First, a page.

The second-ranking member of the Watertown Police Department will become interim chief after Friday, when Chief Joseph J. Goss turns in his badge and begins retirement.
Capt. Gary R. Comins, a member of the department since 1985, will run the department until a permanent appointment is made by the city manager, Chief Goss said Monday. The permanent appointment can be expected after a police chief civil service exam is given in the spring.
Chief Goss said he recommended his captain as his interim successor.
Mr. Comins was promoted to captain July 3, 2006, less than two months after Mr. Goss became chief of police.
The captain has served the department as patrol officer, crime investigator, member of the Metro-Jeff Drug Task Force, patrol sergeant and lieutenant.
He is a 1974 graduate of Watertown High School and received an associate degree in criminal justice in 1977 from Jefferson Community College.
Interim City Manager John C. Krol was planning to make the official appointment at next Monday's City Council meeting with a press release, Mayor Jeffrey E. Graham said Monday morning.
Declining comment about Chief Goss's disclosure, Mr. Graham said, “It's his announcement,” referring to Mr. Krol.
Council members have talked about the interim police chief position in at least two recent executive sessions, the mayor said.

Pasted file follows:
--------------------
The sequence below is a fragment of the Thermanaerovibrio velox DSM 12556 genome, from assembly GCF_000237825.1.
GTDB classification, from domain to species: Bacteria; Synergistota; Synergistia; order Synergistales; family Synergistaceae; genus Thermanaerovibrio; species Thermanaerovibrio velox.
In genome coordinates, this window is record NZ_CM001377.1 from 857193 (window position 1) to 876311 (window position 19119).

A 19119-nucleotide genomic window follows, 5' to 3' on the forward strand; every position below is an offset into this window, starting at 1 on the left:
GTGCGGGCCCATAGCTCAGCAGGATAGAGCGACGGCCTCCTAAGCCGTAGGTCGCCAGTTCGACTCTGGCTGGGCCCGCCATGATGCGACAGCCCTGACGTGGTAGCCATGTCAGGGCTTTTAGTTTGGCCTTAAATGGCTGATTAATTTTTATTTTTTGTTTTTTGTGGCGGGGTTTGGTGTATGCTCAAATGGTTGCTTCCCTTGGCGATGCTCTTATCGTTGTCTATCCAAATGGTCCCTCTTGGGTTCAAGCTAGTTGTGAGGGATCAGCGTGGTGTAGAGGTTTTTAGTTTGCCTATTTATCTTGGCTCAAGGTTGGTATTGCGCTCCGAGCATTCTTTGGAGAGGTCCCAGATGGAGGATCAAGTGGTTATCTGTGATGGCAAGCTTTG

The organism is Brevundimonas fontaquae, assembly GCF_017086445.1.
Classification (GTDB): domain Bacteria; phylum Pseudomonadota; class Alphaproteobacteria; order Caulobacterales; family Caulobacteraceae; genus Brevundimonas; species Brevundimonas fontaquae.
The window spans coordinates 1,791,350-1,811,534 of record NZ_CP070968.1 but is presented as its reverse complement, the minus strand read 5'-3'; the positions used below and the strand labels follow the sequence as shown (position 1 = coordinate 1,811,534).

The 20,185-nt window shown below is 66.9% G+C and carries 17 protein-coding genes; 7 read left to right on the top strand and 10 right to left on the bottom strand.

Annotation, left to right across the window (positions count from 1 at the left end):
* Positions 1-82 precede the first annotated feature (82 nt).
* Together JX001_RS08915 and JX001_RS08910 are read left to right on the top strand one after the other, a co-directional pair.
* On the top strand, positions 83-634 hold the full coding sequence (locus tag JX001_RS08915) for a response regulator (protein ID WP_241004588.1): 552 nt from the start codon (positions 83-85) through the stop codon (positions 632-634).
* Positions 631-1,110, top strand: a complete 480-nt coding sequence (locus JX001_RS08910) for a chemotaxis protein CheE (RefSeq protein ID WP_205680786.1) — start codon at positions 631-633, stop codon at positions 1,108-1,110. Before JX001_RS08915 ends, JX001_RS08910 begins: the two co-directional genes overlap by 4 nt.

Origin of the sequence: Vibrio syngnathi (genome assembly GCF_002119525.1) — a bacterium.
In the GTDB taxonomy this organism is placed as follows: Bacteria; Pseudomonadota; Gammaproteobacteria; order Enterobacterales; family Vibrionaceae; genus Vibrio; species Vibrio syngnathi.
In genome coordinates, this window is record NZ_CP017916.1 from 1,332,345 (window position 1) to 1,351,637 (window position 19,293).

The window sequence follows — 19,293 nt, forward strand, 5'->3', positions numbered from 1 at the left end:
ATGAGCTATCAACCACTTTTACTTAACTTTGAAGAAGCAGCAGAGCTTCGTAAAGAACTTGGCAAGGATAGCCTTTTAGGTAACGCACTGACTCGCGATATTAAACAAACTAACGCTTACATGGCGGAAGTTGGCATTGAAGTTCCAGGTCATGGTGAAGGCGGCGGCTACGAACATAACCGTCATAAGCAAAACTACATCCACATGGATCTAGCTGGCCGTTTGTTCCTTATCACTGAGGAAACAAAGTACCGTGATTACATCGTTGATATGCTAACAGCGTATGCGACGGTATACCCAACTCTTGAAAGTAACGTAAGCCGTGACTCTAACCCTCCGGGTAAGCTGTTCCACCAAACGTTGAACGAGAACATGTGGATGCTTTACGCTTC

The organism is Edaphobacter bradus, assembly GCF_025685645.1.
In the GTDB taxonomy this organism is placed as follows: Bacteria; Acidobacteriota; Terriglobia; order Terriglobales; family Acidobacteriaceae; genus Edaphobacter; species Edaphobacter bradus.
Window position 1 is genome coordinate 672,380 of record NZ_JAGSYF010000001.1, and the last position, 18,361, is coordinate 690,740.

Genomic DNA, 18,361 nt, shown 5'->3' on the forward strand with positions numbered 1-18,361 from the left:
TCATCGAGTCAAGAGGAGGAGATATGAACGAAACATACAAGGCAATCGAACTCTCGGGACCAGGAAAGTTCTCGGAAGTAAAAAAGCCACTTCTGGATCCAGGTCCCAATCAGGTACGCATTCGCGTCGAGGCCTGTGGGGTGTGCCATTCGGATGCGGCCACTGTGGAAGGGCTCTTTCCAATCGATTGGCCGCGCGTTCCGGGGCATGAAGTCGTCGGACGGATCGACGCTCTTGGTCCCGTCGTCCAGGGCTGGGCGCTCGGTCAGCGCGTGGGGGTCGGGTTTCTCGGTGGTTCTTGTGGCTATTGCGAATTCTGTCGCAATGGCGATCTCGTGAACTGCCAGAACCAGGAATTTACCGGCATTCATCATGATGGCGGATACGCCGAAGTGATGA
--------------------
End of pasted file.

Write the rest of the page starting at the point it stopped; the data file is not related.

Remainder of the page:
On Friday, Mr. Graham said, “It's under control.”
Mr. Krol said he will announce appointments Monday for both provisional chief and captain, but declined to confirm that Capt. Comins will be the person filling in as chief. He did say, however, that the provisional chief will step in as soon as Chief Goss leaves Friday.
Mr. Krol said he received input from Chief Goss about who should be the interim chief, and advised the City Council of his plans. He said he will not discuss the interim chief's salary until he makes his announcement.
Capt. Comins said Monday afternoon he did not want to comment because no official announcement has been made by Mr. Krol.
When asked if he is interested in seeking permanent appointment as chief of police, the captain said, “Yes, I have an interest in the position.”
Lt. Cheryl A. Clark has been mentioned by two city sources as the potential provisional captain.
Councilman Jeffrey M. Smith said he has not heard that, but added that he would welcome her appointment.
“I think that would be a great appointment,” he said. “I think she would make a great captain.”
Lt. Clark in October 2006 was the first woman to reach the rank of lieutenant on the force. A graduate of LaFargeville Central School, Jefferson Community College and Canton Agricultural and Technical College, she joined the department in 1986.